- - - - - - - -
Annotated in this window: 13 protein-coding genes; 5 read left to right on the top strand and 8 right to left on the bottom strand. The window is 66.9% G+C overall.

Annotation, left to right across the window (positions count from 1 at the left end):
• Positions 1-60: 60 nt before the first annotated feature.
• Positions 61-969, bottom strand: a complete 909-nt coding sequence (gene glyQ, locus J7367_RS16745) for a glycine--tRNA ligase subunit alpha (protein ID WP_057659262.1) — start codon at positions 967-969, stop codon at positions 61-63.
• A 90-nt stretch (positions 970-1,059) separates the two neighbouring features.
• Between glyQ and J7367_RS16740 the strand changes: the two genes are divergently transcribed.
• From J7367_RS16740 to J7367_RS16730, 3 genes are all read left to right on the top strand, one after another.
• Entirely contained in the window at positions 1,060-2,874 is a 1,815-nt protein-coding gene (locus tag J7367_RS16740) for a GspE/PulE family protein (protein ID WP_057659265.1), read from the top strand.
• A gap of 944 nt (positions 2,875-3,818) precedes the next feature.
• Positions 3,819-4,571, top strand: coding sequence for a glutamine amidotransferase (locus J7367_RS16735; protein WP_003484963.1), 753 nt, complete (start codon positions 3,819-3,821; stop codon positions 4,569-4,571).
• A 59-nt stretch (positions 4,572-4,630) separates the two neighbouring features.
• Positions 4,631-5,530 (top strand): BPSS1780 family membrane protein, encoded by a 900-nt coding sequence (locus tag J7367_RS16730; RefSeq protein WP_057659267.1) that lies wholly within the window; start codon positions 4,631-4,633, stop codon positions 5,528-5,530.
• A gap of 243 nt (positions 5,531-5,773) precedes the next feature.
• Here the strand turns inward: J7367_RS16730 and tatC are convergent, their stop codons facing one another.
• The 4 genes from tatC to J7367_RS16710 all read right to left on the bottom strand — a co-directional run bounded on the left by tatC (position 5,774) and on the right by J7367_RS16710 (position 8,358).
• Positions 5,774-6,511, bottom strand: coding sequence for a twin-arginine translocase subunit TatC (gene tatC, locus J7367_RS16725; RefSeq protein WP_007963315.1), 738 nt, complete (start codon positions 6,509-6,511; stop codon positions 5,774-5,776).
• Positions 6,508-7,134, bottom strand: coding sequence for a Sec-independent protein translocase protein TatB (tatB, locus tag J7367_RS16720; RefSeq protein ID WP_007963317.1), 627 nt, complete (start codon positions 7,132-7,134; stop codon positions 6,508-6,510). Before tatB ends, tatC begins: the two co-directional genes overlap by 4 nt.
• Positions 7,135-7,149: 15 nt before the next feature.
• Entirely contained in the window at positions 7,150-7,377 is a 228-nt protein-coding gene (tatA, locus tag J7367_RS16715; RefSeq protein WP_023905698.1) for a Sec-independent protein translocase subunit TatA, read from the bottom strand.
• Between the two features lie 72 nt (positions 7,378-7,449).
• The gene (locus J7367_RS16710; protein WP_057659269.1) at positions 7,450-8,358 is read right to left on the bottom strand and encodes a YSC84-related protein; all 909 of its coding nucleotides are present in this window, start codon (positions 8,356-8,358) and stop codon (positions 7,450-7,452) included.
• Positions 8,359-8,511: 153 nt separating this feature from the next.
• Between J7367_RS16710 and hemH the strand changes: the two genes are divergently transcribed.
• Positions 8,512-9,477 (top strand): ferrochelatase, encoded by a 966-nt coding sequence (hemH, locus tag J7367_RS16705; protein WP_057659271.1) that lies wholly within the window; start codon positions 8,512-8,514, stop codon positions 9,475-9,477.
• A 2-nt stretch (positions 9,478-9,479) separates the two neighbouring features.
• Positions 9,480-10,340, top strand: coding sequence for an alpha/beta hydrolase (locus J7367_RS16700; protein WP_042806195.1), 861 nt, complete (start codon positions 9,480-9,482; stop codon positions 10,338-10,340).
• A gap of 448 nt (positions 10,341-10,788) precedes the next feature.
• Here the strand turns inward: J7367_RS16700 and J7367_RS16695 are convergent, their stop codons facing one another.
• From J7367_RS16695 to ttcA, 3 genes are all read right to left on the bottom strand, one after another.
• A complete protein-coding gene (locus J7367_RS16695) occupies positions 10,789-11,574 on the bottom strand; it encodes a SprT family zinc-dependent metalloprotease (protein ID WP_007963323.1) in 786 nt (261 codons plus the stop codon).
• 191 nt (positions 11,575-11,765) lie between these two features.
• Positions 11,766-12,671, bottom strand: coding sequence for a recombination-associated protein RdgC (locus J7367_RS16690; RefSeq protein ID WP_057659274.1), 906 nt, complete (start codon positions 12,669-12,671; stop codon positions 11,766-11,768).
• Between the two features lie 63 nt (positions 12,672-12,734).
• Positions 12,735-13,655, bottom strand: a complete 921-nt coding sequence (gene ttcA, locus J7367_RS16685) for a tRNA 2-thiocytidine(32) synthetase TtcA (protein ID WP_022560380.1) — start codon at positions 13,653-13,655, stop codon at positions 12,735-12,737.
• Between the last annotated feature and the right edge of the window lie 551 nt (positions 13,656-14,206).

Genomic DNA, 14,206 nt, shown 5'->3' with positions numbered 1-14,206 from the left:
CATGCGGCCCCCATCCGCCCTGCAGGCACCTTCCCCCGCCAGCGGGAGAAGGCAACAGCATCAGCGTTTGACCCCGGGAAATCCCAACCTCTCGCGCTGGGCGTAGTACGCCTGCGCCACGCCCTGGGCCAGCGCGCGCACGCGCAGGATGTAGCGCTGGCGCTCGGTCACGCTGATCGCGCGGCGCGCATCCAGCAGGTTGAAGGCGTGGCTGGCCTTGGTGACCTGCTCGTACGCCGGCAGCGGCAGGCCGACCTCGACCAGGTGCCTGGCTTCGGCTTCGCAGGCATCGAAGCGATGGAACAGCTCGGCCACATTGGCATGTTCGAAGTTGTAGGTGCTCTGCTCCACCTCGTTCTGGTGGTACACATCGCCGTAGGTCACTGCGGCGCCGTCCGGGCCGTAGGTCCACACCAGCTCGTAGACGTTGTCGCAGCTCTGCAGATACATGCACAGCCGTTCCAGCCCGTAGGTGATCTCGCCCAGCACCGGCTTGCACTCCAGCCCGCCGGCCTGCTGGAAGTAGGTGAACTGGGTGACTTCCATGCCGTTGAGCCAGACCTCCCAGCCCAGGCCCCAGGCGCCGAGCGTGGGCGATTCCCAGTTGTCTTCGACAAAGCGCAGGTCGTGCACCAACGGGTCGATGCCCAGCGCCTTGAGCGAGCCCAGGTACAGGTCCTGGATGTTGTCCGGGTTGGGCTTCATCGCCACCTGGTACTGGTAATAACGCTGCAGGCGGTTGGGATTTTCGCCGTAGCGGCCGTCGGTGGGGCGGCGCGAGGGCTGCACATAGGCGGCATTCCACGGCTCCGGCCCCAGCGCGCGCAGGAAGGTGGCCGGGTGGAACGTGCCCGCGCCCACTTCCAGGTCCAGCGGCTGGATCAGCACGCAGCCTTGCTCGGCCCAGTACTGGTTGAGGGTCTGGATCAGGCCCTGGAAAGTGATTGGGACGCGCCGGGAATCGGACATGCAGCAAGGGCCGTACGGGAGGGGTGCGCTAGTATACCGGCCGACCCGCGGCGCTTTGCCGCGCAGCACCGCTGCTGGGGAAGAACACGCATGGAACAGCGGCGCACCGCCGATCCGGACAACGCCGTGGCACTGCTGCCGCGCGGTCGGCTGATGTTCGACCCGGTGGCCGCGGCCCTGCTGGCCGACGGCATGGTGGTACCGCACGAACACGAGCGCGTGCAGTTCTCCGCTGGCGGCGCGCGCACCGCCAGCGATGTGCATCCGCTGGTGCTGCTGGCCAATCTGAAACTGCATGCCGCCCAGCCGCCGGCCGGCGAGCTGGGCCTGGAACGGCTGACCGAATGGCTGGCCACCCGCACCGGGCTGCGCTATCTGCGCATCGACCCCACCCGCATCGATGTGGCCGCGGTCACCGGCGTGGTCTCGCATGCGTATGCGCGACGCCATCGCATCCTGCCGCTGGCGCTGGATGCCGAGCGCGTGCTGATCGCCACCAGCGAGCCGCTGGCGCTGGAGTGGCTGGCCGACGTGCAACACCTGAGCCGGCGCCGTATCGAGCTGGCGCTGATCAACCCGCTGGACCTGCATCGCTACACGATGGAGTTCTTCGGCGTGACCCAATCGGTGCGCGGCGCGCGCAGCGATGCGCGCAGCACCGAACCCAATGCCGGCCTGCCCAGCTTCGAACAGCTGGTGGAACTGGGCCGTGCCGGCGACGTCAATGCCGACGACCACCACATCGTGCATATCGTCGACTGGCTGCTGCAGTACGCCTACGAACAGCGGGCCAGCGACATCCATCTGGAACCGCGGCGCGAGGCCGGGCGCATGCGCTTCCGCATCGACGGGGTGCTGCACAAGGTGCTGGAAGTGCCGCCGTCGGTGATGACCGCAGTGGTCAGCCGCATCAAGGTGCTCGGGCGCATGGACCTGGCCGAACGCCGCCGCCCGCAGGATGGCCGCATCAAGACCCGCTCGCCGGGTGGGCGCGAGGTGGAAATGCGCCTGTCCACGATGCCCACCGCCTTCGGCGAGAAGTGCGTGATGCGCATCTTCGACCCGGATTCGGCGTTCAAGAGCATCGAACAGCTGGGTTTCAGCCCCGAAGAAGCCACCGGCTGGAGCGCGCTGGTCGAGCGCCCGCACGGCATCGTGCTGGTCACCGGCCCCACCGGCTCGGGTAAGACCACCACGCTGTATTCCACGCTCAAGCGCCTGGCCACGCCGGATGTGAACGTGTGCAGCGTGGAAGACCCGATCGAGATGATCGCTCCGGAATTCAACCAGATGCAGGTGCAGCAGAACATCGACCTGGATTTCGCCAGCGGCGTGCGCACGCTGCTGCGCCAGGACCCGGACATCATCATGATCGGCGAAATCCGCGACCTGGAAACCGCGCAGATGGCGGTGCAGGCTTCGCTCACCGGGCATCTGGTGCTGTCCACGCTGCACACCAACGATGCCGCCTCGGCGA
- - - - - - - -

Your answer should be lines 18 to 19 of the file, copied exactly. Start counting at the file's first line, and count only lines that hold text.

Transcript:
• Positions 7,135-7,149: 15 nt before the next feature.
• Entirely contained in the window at positions 7,150-7,377 is a 228-nt protein-coding gene (tatA, locus tag J7367_RS16715; RefSeq protein WP_023905698.1) for a Sec-independent protein translocase subunit TatA, read from the bottom strand.